From the Department of We’re Over It, the Goalkeeper reports that Sakiewicz says that kerfuffle in Costa Rica was no big deal. Ed Farnsworth can report that PSP never thought it was.

Portland Timbers right winger Kalif Alhassan has been named Player of the Week by SBI. Alhassan was also named to USA Today’s Best XI

Andrew Jean-Baptiste, the 19-year-old rookie defender who deflected Gabriel Gomez’s free kick into goal and then scored a goal of his own three minutes later, describes the emotions of starting his first MLS game.

Brad Knighton tells the Vancouver Sun of playing under Nowak, “Peter is a different character, unlike anyone I’ve ever been around. He has his way of doing things and it’s not the way most people would agree with but he has been effective in some instances.”


In case you missed it, Kerith Gabriel tweeted on Monday that he has confirmation that Real Madrid will be returning to the Linc this summer. No word yet on whether that means the Union will have another away game at home or if Real will be facing European opposition such as, say, Chelsea.

Former Penn midfielder Christian Barreiro is on trial with Harrisburg City Islanders after being cut by New York Red Bulls in February.


NBC Sports’ ratings for MLS coverage on Sunday was a disappointing 82,000 viewers and a 0.07 rating. This is nevertheless a 21 percent increase from Fox Soccer’s average.

The Goalkeeper has quotes from a press conference with Don Garber and President of Programming for NBC Sports and NBC Sports Network Jon Miller.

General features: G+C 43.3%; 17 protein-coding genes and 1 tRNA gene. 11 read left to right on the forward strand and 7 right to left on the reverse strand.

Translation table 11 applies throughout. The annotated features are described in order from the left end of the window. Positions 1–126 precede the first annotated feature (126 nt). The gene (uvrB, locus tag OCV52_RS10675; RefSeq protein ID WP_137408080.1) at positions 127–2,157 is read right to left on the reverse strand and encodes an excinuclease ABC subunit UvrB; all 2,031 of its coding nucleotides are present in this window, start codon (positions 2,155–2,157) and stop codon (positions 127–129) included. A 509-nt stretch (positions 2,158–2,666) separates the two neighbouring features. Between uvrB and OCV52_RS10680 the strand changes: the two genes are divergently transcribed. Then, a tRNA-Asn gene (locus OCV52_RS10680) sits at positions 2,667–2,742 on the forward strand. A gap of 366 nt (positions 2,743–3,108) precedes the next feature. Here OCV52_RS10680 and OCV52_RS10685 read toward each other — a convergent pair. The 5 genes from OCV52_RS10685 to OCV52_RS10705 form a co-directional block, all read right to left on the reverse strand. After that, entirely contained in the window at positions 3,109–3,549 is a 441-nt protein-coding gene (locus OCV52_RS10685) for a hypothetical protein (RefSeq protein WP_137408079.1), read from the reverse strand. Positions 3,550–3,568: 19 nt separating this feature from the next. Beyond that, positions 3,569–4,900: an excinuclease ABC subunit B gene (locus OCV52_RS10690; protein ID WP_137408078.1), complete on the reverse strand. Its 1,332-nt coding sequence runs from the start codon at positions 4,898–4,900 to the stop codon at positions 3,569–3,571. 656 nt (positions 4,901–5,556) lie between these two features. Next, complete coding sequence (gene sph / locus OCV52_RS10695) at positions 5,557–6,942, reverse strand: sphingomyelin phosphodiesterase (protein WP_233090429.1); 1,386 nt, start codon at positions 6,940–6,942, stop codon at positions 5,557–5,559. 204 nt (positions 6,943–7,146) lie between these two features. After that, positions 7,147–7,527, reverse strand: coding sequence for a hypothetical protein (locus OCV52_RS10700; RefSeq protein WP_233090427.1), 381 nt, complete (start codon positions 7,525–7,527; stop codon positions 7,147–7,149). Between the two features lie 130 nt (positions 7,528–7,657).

The Guardian has the article I’ve wanted to write since I first heard the phrase “soccer mom.” I will quote at length:

After more than 15 years and the loss of countless hairs while watching the good name of soccer being dragged through the mud as part of a phrase that sums up everything soccer isn’t supposed to be, I’ve been compelled to lash out against this ruinous phrase.

I detest the soccer mom.

No, that’s not right. I detest the phrase soccer mom. I hate what the phrase soccer mom has come to imply. I hate the careless willy-nilly usage of it. I hate the laziness inherent in its application. I hate the idea that in the US, the phrase soccer mom has been appropriated to mean (almost exclusively) white, middle-to-upper class, suburban women with children who may or not play soccer. I hate that the phrase paints with broad strokes an entire group while simultaneously leaving out multiple millions of mothers with soccer-playing children who don’t meet the very narrow definition concocted by a few political strategists. Why should that subset of a subset be the only women graced with the title soccer mom?

More than anything, I rue that the aspect of suburban life used to identify the demographic is soccer. Not because I don’t like that there’s a group of women marked by their connection to the sport, even though not all of the women so haphazardly labelled soccer mom are actually soccer moms but because the phrase, by virtue of who it has come to mean, embodies so much of what’s wrong with soccer’s place in American culture.

In a “what we learned” post following the conclusion of the first weekend of league play, SB Nation concludes, “[O]ne thing was crystal clear: the Western Conference dominated their Eastern brother in the opening week. But we expected that, right?” Teams from the East lost five of the six games against teams from the West over the weekend.

Here’s a roundup of post-First Kick player signings

The LA Times warns that rapid expansion and an over-reliance on foreign players “could be worrisome.”

Soccer America’s Paul Gardner writes that if rich guys finish first, be prepared for a dreadful final.

Castrol has not only renewed its sponsorship of MLS (as well as US Soccer and the Mexican National Team), it has increased its ad spend.

Mobile Sports Report says MLS is embracing this newfangled social media thing.